Realist Theory Essay

1296 Words6 Pages
The post-cold war period invited many scholars to question, whether there is a dominant theory or hegemon that dictates the structure of the international relations. Lake claimed that, there is no dominant hegemon, international relations encompasses a diversity of theories that mould the international system (1987:127). From a personal stance, realism has had an upper hand than idealist because aid was founded on the realist ideology. This particular fact will be expanded on chapter four of the study, when the researcher delves into World Bank’s origin and purpose. Realism:This theory better explains this section of this study, it will argument that foreign aid is a tool used by Western donors to control poorer countries. According to Schraeder,…show more content…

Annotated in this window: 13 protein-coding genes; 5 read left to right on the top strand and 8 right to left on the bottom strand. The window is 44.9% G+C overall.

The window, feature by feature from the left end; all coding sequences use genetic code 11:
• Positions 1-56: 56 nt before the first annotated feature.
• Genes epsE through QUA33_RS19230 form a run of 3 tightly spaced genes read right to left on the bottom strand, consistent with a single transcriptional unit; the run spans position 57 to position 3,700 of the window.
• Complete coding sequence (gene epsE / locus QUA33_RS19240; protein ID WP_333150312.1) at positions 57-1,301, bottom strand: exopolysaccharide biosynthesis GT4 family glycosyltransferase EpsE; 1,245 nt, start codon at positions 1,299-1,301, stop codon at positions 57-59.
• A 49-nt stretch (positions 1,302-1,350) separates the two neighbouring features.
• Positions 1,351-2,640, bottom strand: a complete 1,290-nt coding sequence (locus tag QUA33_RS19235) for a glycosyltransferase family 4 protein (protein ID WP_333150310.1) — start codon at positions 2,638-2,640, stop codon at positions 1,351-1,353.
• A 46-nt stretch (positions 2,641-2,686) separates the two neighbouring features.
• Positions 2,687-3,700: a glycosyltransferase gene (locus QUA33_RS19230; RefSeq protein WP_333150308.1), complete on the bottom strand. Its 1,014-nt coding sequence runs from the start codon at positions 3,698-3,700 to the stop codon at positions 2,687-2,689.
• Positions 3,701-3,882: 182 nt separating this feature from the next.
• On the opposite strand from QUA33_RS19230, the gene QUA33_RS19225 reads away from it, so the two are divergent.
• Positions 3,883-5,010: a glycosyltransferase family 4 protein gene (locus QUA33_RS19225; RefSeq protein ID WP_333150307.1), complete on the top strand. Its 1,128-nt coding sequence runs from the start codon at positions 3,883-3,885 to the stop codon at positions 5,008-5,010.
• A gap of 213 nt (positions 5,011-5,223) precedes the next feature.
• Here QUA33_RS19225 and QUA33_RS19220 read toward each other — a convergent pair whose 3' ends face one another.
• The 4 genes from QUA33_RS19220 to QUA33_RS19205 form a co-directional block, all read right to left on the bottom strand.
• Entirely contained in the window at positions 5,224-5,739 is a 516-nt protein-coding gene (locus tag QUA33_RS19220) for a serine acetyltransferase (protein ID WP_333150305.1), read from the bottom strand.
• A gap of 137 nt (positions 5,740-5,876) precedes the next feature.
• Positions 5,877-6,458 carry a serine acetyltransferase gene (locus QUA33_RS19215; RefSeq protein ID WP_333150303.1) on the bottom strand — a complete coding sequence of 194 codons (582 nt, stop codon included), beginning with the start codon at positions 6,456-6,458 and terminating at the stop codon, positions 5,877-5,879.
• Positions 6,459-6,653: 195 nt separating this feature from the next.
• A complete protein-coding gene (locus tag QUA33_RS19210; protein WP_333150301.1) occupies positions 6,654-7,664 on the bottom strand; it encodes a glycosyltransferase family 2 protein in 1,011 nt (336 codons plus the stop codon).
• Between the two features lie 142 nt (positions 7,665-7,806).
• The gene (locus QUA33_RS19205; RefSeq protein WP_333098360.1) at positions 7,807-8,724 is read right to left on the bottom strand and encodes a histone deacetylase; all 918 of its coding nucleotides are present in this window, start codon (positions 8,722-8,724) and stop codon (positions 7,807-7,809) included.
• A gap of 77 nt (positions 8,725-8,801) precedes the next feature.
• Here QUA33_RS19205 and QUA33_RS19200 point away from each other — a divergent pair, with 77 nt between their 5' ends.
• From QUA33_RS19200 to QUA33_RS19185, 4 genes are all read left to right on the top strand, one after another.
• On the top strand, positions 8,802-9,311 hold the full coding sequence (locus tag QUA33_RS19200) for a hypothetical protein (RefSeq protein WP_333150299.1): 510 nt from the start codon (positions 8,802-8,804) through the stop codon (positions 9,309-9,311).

By the time African governments reach a level of development, the rest of the world would be ten times beyond what they are. This is how realism wants the researcher and scholars, alike to view the theory before tabooing its values and beliefs on the organization of aid. Therefore, a state injects aid to an economically devastated country to maximize its own interests; the state then attach conditionalities to the loan which fuel the donor’s interests over the recipient’s expense. This is the reason why recipient countries alter their domestic foreign policies such as to: minimize government intervention, cut government expenditure and limit state welfare. It would be rash for an impoverished country not to accept foreign aid as its sovereignty would diminish through poverty and inability to control economic and social discourse. Kanbur (1999: 23-24) argues that, governments fail to include the citizens or put the citizen’s needs, first. Many developing countries lack transparency, accountability, and public discussion that allow citizens to participate effectively in government activities. Kanbur’s point of departure reinforces this paper’s problem statement: foreign aid has been pumped into Africa for over five decades but why does Africa remain impoverished? It boils down to the unequivocal and self-inflicting mind-set of African leaders and donors,
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